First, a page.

I feed Brody commercial food, so I won’t judge you for doing the same.
Despite knowing home-prepared foods made from your own organic farmer’s market basket provides the most close-to-nature ingredients, it’s a struggle to do this consistently for our human kids, never mind the pets. So most of us* feed our pets out of a bag and beat ourselves up over it. And that’s where clever marketers get you in the feels: we go into the pet store with this vague and disquieting sense of guilt that oh god I’m feeding my pet processed kibble and I’m a bad dog owner therefore I will compensate by buying the absolute best processed kibble I can afford. (Which, by the way, is my own personal approach, so I’m not knocking it.)
As you all know, dissecting thorny nutritional questions could fill a whole book, so this post is limited to current marketing trends. There are plenty of buzzwords out there designed to convince you that this or that new food is the healthiest one, the most wolf-like, light years ahead of all the other ones. But do these trends really mean anything? Based on what I’ve seen hitting the shelves this past year, here are my own personal Food Rules I keep in mind when shopping.
Food Rules for Dogs**
1. The term “natural” doesn’t tell you much.
In AAFCO terms, natural pet foods only means nothing chemically synthesized (except vitamins.) The word natural does not imply better (cyanide is natural!), or even minimal processing. Natural pet food can still be processed and rendered and full of chicken feet from China. Don’t buy a food just based on that word without actually reading the label.
2. Dogs aren’t wolves, they’re dogs.
The venerable journal Nature recently published a study comparing the wolf’s ability to digest starch with a dog’s ability to do the same, which Dr. Huston sums up nicely here. To sum up the summary: dogs evolved to hang around and scrounge off of us, and in doing so changed both their anatomy and their digestive enzymes to better digest carbs like the omnivores they follow around. Which leads me to my next point:
3. Most dogs don’t need a low carb diet.
The general consensus amongst those who know a ton about these things, like DVM/PhD nutritionists who run Iditarods with performance dogs such as Dr. Arleigh Reynolds (he spoke at a great BlogPaws session), is this: performance dogs may benefit from the additional protein and/or fats in low carb foods. For the average dog, the extra calories just tend to make them fatter.
4. Most dogs don’t need a grain free diet either.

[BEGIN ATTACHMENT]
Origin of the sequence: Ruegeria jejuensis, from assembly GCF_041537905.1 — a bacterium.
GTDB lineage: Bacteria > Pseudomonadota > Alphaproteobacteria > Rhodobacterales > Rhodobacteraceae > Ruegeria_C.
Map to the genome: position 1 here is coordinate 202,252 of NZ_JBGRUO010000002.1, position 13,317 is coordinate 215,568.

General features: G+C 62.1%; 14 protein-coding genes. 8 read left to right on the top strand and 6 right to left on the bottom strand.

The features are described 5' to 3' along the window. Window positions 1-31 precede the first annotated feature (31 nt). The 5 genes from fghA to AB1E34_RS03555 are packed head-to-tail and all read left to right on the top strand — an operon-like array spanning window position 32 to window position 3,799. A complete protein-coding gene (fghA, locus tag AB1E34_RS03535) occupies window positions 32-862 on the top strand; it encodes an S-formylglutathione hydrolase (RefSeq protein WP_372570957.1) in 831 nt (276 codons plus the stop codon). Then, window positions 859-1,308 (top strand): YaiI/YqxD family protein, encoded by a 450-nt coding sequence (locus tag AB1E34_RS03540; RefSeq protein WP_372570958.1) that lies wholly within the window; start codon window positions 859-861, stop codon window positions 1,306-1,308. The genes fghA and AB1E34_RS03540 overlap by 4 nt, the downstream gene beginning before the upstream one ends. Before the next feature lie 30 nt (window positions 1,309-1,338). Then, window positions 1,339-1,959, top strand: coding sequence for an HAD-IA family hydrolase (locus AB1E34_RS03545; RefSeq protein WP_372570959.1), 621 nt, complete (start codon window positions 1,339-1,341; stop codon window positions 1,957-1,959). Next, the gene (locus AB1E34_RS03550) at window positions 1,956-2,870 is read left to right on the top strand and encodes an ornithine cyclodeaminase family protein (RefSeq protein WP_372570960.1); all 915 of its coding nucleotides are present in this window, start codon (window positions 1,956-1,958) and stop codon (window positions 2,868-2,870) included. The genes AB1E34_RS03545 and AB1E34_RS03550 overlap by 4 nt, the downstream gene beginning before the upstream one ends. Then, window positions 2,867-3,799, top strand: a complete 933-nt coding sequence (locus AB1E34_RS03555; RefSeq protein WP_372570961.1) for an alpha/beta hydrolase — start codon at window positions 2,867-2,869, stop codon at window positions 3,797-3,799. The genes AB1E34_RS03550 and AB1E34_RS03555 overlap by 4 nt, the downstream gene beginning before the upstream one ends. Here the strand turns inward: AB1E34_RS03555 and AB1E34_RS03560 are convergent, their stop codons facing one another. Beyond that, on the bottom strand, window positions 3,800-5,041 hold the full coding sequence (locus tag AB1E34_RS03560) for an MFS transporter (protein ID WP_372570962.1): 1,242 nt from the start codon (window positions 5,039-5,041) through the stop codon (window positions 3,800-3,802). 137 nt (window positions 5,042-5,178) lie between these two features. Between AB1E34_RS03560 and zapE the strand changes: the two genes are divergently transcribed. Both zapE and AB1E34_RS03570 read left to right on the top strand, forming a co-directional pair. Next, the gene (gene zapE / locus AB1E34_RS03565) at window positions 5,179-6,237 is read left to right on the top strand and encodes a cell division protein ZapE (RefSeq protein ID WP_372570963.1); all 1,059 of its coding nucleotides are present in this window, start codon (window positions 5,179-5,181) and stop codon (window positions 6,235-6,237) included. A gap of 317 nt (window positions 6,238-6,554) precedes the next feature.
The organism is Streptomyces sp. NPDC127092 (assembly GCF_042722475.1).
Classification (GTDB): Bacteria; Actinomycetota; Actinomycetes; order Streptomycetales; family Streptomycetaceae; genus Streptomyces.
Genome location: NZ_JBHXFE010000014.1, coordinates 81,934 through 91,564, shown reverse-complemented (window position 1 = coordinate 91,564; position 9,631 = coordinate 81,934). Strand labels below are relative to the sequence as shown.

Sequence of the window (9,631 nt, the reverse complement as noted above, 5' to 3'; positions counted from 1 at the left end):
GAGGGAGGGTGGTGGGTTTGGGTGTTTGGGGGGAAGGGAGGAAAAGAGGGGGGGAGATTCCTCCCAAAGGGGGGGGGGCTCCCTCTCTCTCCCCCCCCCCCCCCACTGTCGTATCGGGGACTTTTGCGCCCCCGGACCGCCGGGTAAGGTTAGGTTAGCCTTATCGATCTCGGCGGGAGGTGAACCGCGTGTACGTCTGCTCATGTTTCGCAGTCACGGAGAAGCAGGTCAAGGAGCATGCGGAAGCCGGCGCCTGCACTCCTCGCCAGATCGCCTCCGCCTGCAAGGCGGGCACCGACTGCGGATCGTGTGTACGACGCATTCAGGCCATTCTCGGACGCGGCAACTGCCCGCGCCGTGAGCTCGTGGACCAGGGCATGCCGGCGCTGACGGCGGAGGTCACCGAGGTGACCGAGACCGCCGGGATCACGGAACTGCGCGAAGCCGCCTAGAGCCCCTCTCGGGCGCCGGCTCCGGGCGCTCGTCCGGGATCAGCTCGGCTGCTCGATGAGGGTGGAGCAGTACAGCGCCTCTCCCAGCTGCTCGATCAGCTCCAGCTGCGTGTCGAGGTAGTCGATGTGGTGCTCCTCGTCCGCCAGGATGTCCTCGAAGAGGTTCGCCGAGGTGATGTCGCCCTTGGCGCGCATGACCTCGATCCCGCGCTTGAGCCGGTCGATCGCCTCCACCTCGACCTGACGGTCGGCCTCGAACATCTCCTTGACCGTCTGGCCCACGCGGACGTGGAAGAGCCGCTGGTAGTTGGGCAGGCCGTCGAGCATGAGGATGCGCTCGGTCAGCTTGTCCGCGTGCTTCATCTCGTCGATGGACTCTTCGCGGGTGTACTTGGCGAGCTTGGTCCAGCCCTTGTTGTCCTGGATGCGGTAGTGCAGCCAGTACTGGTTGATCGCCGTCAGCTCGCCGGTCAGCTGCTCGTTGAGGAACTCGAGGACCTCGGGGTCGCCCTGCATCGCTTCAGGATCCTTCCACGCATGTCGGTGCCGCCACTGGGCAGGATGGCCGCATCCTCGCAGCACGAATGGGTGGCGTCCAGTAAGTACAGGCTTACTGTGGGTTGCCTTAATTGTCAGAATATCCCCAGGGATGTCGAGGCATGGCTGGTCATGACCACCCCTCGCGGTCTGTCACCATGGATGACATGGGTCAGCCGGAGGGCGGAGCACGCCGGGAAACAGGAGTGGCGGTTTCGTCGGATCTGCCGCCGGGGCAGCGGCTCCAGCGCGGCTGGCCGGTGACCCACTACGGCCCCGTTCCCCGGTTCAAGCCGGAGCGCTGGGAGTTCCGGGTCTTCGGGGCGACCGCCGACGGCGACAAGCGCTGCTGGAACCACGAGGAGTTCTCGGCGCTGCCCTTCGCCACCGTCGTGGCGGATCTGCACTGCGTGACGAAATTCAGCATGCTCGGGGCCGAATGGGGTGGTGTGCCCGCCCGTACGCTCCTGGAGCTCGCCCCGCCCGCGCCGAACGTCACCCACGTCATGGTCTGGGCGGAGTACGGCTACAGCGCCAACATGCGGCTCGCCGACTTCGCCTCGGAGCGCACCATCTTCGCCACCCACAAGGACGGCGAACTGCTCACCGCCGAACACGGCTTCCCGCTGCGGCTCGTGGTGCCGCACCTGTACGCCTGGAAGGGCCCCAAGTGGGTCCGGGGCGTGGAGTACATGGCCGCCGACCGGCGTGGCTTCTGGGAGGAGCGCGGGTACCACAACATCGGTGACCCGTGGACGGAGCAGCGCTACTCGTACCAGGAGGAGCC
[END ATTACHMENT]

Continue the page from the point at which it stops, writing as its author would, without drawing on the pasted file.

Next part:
If you want to go grain free for your dog, it won’t hurt them. But ask yourself: why? People usually assume grain free diets are better for dogs based on one of a few ideas: grains are covered in glutens and glutens are bad; or grains are carbs and carbs are bad.
Gluten free diets are all over the place these days because of the incidence of celiac disease, a real and devastating condition in people. But with the exception of one subset of Irish setters, it doesn’t occur in dogs.
Is grain free = low carb? Not necessarily. Potatoes, a common grain free source of carbs, have a higher glycemic index than brown rice and are all over the place in grain free dog diets. Besides, dogs are fine with carbs (see 3.)
Or do you think your dog is allergic to grain?
5. Most dogs aren’t allergic to grains.
Of all cases of allergies in dogs, food allergies only comprise 10% of them. And of those food allergic dogs, the 5 most commonly diagnosed allergies are: beef, dairy, chicken, lamb, and fish. Are grain allergies possible? Yes. Likely? No. If you’re feeding a grain free beef formula because you think your dog is allergic to wheat, consider a food trial to confirm your suspicions.
6. There is no one ideal food for your dog.
Anyone who says ‘this and only this brand/line is all that will ever be appropriate’ is lying. There are always options (even prescription diets are usually available from multiple manufacturers), and unless your dog has a specific medical condition you’re treating with diet I encourage people to try different foods and see what works best. As I’ve said before, I rotate foods all the time. If you try the most pricey food in the store and your dog gains 15 pounds, starts flaking off greasy dandruff, or starts pooping 6 times a day, who cares what the bag or the guy in the apron stocking shelves said? Do what works for you.
7. If your dog’s overweight, get that sorted out before worrying about corn and byproduct meal.
I’m not certain exactly what so many people think corn is going to do to their dog, but they are certain it’s going to do something bad so prescription weight loss food is out of the question for their 115 pound Akita who can barely walk. Then they put the dog down when both knees go out. This is a true story from my clinic, which happened after 6 months of begging the owner to put the dog on a diet, any diet, corn or no.
Don’t focus so much on what might happen that you miss the real danger happening right in front of you.
I talk more about how to decipher food names, ingredients, and what I tell people when they ask me to make a food recommendation in prior posts linked here.
Got your own pet rules? And should I do a cat one?*If you’re one of those uncommon home cooking owners, awesome for you. That is not said sarcastically. I know it takes a lot of work. And if you’re a raw feeder, I accept that you have researched it and know what you’re doing and disagree with feeding kibble. Go forward and BARF and peace be with you. ** See *. I’m talking to the rest of the crowd.
FOR TODAY Outside my window… It’s quiet….it’s night….there had been sporadic rain showers throughout the day, and it was needed rain, for the plants…for the garden. I think I’m more of a rainy day person, but then again….I wonder if people who feel that way, change their mind if it was raining more than usual?…